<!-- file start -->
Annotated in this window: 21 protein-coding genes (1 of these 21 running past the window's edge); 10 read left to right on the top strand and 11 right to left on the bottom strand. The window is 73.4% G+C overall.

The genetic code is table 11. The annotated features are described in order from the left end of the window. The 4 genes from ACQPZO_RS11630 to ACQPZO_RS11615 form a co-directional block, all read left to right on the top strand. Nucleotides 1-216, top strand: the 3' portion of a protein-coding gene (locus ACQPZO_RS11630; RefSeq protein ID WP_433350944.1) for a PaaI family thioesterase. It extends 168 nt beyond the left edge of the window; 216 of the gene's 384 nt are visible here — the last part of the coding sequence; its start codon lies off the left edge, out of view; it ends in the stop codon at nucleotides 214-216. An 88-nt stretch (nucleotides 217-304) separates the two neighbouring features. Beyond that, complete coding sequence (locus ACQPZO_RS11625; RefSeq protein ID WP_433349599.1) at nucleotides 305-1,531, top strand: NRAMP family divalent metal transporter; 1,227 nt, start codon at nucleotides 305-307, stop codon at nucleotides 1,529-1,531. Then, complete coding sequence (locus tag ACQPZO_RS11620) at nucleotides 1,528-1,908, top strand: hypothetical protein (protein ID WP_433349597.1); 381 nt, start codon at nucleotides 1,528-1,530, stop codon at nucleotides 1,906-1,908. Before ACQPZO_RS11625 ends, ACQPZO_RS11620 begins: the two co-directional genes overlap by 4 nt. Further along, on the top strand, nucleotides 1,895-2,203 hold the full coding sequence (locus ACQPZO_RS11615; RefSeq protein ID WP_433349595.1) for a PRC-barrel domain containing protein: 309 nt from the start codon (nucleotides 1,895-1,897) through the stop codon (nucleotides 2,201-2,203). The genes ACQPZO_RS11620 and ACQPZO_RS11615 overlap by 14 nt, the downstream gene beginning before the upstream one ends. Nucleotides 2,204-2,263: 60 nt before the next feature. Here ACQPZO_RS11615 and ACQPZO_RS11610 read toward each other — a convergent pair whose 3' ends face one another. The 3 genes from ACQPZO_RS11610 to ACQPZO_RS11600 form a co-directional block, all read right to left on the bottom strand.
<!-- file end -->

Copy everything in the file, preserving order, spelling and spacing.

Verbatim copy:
Annotated in this window: 21 protein-coding genes (1 of these 21 running past the window's edge); 10 read left to right on the top strand and 11 right to left on the bottom strand. The window is 73.4% G+C overall.

The genetic code is table 11. The annotated features are described in order from the left end of the window. The 4 genes from ACQPZO_RS11630 to ACQPZO_RS11615 form a co-directional block, all read left to right on the top strand. Nucleotides 1-216, top strand: the 3' portion of a protein-coding gene (locus ACQPZO_RS11630; RefSeq protein ID WP_433350944.1) for a PaaI family thioesterase. It extends 168 nt beyond the left edge of the window; 216 of the gene's 384 nt are visible here — the last part of the coding sequence; its start codon lies off the left edge, out of view; it ends in the stop codon at nucleotides 214-216. An 88-nt stretch (nucleotides 217-304) separates the two neighbouring features. Beyond that, complete coding sequence (locus ACQPZO_RS11625; RefSeq protein ID WP_433349599.1) at nucleotides 305-1,531, top strand: NRAMP family divalent metal transporter; 1,227 nt, start codon at nucleotides 305-307, stop codon at nucleotides 1,529-1,531. Then, complete coding sequence (locus tag ACQPZO_RS11620) at nucleotides 1,528-1,908, top strand: hypothetical protein (protein ID WP_433349597.1); 381 nt, start codon at nucleotides 1,528-1,530, stop codon at nucleotides 1,906-1,908. Before ACQPZO_RS11625 ends, ACQPZO_RS11620 begins: the two co-directional genes overlap by 4 nt. Further along, on the top strand, nucleotides 1,895-2,203 hold the full coding sequence (locus ACQPZO_RS11615; RefSeq protein ID WP_433349595.1) for a PRC-barrel domain containing protein: 309 nt from the start codon (nucleotides 1,895-1,897) through the stop codon (nucleotides 2,201-2,203). The genes ACQPZO_RS11620 and ACQPZO_RS11615 overlap by 14 nt, the downstream gene beginning before the upstream one ends. Nucleotides 2,204-2,263: 60 nt before the next feature. Here ACQPZO_RS11615 and ACQPZO_RS11610 read toward each other — a convergent pair whose 3' ends face one another. The 3 genes from ACQPZO_RS11610 to ACQPZO_RS11600 form a co-directional block, all read right to left on the bottom strand.